The Solution: GRADS and the Online Application Process
The Graduate School first addressed this issue in 1999, when the need for an online application was identified. At that time, an electronic application that would download information into the Integrated Student Information System (ISIS) was developed. At the same time, the graduate admission process was decentralized: individual program offices would review applications while the Graduate School coordinated the process and ensured that applicants met certain standards. In conjunction with decentralization, GRADS, the Graduate Admissions Decision System, was developed. GRADS allowed graduate program staff to view electronic applications, download applicant data into their own program databases, and work with the data. Changes to information in GRADS were instantly updated in ISIS.
An Example of Continuous Improvement at Penn State
1999: GRADS and first graduate online and downloadable (pdf) applications developed
2001: Paper graduate application discontinued
2007: Downloadable graduate application discontinued
2008: Second generation online graduate application developed
As a result of these initiatives, The Graduate School stopped using a paper application in 2001, and discontinued an online downloadable application in 2007. Minor changes to the online application were made as needed. The number of paper applications declined from 15,806 in 1999 to 9,439 when they were discontinued in 2001. While downloadable applications in pdf format were available, they were not widely used in place of the paper applications. In the same time frame, online applications rose from 702 in 1999 to 7,046 in 2001 and to 17,515 in 2005. Additionally, while the total number of applications grew, the size of the staff in the Graduate Enrollment Services Office remained about the same. Jobs shifted from data entry to tasks such as reviewing foreign school transcripts.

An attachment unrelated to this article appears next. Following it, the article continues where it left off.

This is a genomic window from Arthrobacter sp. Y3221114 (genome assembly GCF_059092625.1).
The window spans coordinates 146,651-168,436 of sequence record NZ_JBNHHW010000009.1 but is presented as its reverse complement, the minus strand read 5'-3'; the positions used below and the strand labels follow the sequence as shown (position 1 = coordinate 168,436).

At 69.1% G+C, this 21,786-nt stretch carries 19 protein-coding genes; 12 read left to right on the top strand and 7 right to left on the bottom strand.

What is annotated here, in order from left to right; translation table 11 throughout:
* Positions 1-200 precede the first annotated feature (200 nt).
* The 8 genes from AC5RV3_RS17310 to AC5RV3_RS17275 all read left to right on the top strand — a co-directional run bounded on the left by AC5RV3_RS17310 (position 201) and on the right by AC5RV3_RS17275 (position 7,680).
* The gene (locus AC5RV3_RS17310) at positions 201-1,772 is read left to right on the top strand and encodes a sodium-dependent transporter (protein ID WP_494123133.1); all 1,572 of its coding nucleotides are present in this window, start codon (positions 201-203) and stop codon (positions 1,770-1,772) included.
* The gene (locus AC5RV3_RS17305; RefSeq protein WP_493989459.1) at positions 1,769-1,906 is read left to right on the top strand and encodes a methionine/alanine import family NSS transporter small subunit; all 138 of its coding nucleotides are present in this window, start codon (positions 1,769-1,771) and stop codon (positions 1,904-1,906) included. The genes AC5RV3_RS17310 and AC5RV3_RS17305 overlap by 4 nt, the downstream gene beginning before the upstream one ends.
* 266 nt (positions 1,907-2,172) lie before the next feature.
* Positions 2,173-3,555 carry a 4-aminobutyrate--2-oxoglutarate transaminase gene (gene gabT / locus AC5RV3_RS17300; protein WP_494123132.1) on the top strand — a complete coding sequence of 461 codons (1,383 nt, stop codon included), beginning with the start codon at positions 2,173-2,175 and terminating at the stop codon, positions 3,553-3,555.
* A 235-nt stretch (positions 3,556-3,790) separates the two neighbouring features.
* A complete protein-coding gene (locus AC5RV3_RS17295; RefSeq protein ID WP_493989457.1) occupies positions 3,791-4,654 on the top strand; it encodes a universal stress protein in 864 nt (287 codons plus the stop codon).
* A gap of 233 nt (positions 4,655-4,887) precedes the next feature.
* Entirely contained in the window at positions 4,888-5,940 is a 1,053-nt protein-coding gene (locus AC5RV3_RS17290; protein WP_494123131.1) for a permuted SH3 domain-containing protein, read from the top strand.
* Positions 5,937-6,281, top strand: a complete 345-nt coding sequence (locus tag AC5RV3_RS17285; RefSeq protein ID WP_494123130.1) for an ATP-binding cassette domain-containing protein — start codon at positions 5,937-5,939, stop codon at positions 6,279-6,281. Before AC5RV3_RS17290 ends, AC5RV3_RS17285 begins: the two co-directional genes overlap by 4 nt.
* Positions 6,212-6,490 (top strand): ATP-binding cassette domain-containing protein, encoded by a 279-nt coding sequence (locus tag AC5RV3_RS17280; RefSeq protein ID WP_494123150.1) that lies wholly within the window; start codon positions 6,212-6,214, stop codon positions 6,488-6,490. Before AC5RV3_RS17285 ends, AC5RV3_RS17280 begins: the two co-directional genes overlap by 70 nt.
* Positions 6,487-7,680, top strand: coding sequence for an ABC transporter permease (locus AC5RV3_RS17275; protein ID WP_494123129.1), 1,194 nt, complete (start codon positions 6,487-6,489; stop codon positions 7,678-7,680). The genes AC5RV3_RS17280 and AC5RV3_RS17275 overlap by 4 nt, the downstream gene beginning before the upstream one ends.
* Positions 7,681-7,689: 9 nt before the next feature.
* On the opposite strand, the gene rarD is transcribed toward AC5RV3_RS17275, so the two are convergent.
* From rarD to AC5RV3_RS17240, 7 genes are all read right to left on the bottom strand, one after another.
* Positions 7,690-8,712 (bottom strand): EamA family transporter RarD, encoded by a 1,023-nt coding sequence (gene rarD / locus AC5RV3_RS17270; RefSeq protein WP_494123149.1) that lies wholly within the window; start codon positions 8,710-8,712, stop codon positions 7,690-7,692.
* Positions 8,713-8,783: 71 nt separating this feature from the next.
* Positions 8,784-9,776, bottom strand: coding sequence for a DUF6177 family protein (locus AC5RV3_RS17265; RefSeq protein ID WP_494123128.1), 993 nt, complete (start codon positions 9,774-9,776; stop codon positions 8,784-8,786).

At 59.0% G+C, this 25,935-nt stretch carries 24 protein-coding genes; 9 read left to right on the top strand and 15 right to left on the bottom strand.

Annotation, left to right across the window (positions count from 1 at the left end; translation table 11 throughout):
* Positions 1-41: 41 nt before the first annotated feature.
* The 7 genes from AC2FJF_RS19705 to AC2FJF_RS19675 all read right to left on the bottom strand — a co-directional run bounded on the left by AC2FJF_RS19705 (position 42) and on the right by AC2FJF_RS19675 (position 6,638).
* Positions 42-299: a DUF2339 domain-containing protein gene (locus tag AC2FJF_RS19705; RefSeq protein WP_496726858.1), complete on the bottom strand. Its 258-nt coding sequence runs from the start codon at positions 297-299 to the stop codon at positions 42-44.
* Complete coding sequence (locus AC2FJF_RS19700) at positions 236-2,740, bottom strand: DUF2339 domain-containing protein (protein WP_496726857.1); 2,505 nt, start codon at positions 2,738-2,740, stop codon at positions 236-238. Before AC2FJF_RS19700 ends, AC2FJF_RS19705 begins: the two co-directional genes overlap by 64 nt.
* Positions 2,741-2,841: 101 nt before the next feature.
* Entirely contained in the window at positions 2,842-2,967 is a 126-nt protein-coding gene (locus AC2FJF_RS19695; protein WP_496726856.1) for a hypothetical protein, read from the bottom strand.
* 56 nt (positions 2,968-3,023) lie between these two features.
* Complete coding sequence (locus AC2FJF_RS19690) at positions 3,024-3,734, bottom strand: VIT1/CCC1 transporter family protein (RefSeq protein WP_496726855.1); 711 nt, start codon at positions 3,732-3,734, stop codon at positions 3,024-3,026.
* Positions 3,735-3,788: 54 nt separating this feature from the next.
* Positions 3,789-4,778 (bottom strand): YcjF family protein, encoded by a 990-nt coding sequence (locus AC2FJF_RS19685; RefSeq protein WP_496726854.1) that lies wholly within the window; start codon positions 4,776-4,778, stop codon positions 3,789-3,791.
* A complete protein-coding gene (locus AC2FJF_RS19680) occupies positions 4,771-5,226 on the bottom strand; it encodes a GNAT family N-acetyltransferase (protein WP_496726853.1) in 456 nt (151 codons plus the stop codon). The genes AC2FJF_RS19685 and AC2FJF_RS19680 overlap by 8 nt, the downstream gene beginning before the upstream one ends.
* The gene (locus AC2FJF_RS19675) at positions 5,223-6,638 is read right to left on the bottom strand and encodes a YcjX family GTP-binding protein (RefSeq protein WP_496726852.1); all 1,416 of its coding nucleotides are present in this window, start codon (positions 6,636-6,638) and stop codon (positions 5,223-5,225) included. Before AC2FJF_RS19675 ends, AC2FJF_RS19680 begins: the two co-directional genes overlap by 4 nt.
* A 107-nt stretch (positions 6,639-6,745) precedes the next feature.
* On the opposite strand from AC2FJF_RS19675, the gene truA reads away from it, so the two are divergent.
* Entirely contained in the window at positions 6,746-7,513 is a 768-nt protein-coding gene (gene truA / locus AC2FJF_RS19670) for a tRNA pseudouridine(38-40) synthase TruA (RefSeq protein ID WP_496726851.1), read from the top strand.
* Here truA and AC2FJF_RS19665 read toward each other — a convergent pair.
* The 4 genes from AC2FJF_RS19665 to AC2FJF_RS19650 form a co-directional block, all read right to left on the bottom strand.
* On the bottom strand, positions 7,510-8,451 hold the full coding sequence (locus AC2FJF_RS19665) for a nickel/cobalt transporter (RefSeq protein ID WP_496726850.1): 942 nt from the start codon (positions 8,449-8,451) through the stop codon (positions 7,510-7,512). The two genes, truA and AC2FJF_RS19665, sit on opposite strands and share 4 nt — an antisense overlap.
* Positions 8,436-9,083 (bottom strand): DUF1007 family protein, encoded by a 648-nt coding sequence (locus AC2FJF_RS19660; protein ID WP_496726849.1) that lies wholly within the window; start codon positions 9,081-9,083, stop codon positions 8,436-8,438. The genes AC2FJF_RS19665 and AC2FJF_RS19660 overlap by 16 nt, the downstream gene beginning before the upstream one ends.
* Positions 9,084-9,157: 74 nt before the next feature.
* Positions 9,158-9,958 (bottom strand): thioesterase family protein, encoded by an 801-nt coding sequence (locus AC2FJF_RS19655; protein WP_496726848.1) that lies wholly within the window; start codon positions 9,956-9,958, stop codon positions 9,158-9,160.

Indicative of the impact technology has had on this and other processes in the past decade, in 1999, online applications represented 4.1% of the total received. In 2007, they were 96.1%. But by 2007, advances in technology, expectations, and security requirements required major revisions to the original online application.
In 2008, a new version of the online application made possible: prospective students uploading documents required in the application process, such as a resume and writing sample; references uploading recommendation letters; and secure processing of the application fee via credit card and e-checks. Also, program staff can customize questions on the application to reflect their specific program, and view a digital portfolio of the application materials. The team continues to meet regularly to review system performance and identify components of the next phase of the online application process.
For more information about the online Graduate School Application for Admission, visit http://gradsch.psu.edu/portal/ or contact Cindy Nicosia (email@example.com) or Chris Brown (firstname.lastname@example.org).